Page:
Since Carter I, a legal development has occurred concerning the tax status of the Universal Life Church, and this development significantly changes the complexion of the basic facts presented to the jury in Carter I. In 1984, the Internal Revenue Service (IRS) revoked the ULC's tax exempt status as a corporation organized and operated exclusively for religious purposes, for the fiscal years ending April 30, 1978, through April 30, 1981. That revocation has been upheld in the federal courts. See Universal Life Church, Inc. v. United States, 13 Cl.Ct. 567 (1987), aff'd 862 F.2d 321 (Fed.Cir.1988).
In Carter I, the Carters relied substantially on the ULC's tax exempt status as support for their claimed entitlement to a deduction for a charitable contribution. They argued to the jury, both in their opening and closing statements, that the ULC is a bona fide religion, and that because the Carter's congregation and the ULC are "one church" the ULC's tax-exempt status extends to the PPULC. Thus, contributions the Carters deposited into the PPULC account, they stated, belong to the ULC and the Carters were entitled to a deduction for those monies.
Each of the Carters' eight witnesses, including the Carters themselves, testified at length to the relationship between the ULC and its member congregations, and about the ULC's tax exempt status. Three of these witnesses were officials of the Universal Life Church. Reverend Kirby Hensley, the founder and president of the ULC, testified that member congregations are one with the ULC and that contributions deposited into the accounts of the member congregations belong to the ULC. Robert Imbeau also testified. Imbeau is a ULC minister and a member of the ULC Board of Directors, whose duties are to oversee and maintain the records of the various ULC congregations. Imbeau testified that because the congregations and the ULC "are one" they need not apply for their own tax exemption. Rebecca Cable, a ULC minister who serves as director of the ULC Ministerial Association and on the ULC Board of Directors and Advisory Board, testified extensively about the religious activities of the ULC. She also testified that contributions placed in congregations' bank accounts "belonged to the Universal Life Church, and there was no question about that." All of the Carters' witnesses alluded to their dismay and sense of unfair treatment at the hands of the IRS, because even though the ULC was tax exempt the IRS had always disallowed deductions for contributions to the ULC and its member congregations.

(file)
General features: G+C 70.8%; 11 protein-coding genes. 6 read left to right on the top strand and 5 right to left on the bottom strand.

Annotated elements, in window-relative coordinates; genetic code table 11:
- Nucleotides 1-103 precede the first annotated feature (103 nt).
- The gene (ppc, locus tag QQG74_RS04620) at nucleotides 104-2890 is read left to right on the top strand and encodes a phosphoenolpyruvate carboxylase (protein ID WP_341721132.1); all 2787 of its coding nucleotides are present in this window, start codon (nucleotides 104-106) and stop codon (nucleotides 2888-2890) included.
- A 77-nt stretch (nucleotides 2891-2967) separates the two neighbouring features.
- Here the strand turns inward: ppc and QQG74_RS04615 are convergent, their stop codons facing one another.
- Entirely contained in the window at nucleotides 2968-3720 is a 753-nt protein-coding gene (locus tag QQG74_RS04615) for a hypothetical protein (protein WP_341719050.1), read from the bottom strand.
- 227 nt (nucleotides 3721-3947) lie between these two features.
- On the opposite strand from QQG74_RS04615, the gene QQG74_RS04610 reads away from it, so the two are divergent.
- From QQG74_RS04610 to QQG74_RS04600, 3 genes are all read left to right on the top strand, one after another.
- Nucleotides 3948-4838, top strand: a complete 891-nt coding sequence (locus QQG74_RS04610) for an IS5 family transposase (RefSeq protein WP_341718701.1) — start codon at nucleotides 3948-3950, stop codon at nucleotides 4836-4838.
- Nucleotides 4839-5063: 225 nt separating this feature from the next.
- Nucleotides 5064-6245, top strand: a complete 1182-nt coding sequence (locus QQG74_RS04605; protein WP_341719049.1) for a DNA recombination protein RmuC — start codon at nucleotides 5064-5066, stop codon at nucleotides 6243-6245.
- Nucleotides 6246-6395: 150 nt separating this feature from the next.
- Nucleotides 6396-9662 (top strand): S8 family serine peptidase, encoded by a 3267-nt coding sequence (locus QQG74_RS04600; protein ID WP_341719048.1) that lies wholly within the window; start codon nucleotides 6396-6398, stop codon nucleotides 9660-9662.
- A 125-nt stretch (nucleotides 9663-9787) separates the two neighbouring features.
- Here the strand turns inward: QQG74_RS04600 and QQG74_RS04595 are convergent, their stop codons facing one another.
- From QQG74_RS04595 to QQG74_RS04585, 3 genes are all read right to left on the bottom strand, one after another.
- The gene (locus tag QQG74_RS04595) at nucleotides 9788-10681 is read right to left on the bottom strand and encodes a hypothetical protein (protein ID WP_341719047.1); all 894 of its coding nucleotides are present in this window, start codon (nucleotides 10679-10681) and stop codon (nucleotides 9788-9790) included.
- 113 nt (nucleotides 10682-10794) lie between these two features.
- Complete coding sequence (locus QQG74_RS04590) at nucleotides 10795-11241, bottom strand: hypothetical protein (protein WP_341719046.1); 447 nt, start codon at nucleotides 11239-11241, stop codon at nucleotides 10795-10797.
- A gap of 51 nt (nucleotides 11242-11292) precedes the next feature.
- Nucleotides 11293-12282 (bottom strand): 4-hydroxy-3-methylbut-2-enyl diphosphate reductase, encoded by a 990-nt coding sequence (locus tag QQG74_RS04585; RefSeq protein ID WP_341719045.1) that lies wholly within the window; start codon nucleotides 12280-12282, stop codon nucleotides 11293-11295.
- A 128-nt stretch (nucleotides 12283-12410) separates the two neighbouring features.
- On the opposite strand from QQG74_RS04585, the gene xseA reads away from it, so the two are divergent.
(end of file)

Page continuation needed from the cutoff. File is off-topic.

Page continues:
The Carters argue that the revocation of the ULC's tax exemption has minor relevance because it was based on a "technicality" and because it does not relate to the 1983 tax year. We disagree. First, the exemption was not revoked on the basis of a technicality. The Claims Court found that the ULC gave tax advice and promoted tax avoidance among its congregations, and that this activity formed "more than an insubstantial part its activity," thus warranting revocation. Universal Life Church, 13 Cl.Ct. at 583. Evidence concerning these non-religious activities of the ULC was not before the jury in Carter I. Second, the revocation of the ULC's tax exempt status applied to more than half of the time period at issue in Carter I. Had the fact of the revocation been before the Carter I jury, the verdict may well have been different in light of the Carters' repeated emphasis on the ULC's exemption at trial. Because the revocation does not concern the tax year at issue here, does not mean this evidence is irrelevant to determining the Carters' entitlement to a deduction for 1983. In a new trial the parties may argue to a jury the significance of the revocation. See Parker, 221 F.2d at 606. In sum, we conclude that the new evidence concerning the ULC's tax status sufficiently changes the complexion of the controlling facts underlying the Carter I verdict so as to overcome the verdict's preclusive effect.2
II. Charitable Contribution Deduction
We review de novo the district court's grant of the government's motion for summary judgment, viewing the evidence in the light most favorable to the Carters to determine whether there are any genuine issues of material fact and whether the district court correctly applied the substantive law. See Tzung v. State Farm Fire and Casualty Co., 873 F.2d 1338, 1339-40 (9th Cir.1989). To establish their entitlement to a deduction for a charitable contribution, the Carters must show (1) they made a gift or contribution (2) to an organization established and operated solely for religious purposes (3) no part of whose net earnings inure to the benefit of any private individual. See 26 U.S.C. § 170(a), (c). They successfully met these requirements in Carter I, where the jury found on interrogatory that: (1) the Carters had made a bona fide gift or contribution to the PPULC; (2) the PPULC was organized and operated exclusively for religious purposes; and (3) no part of the PPULC's net earnings inured to the benefit of the Carters.
Although we concluded above that the Carter I verdict does not have preclusive effect because of new evidentiary facts concerning the ULC's tax exempt status, the findings it represents do have probative value for purposes of summary judgment. See Koch v. United States, 457 F.2d 230, 235-36 (7th Cir.1972) (prior jury verdict in taxpayer's favor properly admitted into evidence in trial concerning later tax year as probative evidence concerning character of similar transaction); In re Hartman Material Handling Sys., Inc., 141 B.R. 802 (Bankr.S.D.N.Y.1992) (even though prior adjudication does not have collateral estoppel effect, its "findings should be given substantial deference"); B.F. Sturtevant Co. v. United States, 18 F.Supp. 28, 30 (D.Mass.1937) (although prior decision is not technically res judicata, it operates as prima facie evidence in later proceeding), aff'd 99 F.2d 72 (1st Cir.1938). Our analysis is thus whether Carter I is sufficiently probative of the issues presented in Carter III to raise material issues of fact as to each of the three requirements for the deduction and thereby to overcome the government's summary judgment motion. We discuss each requirement in turn.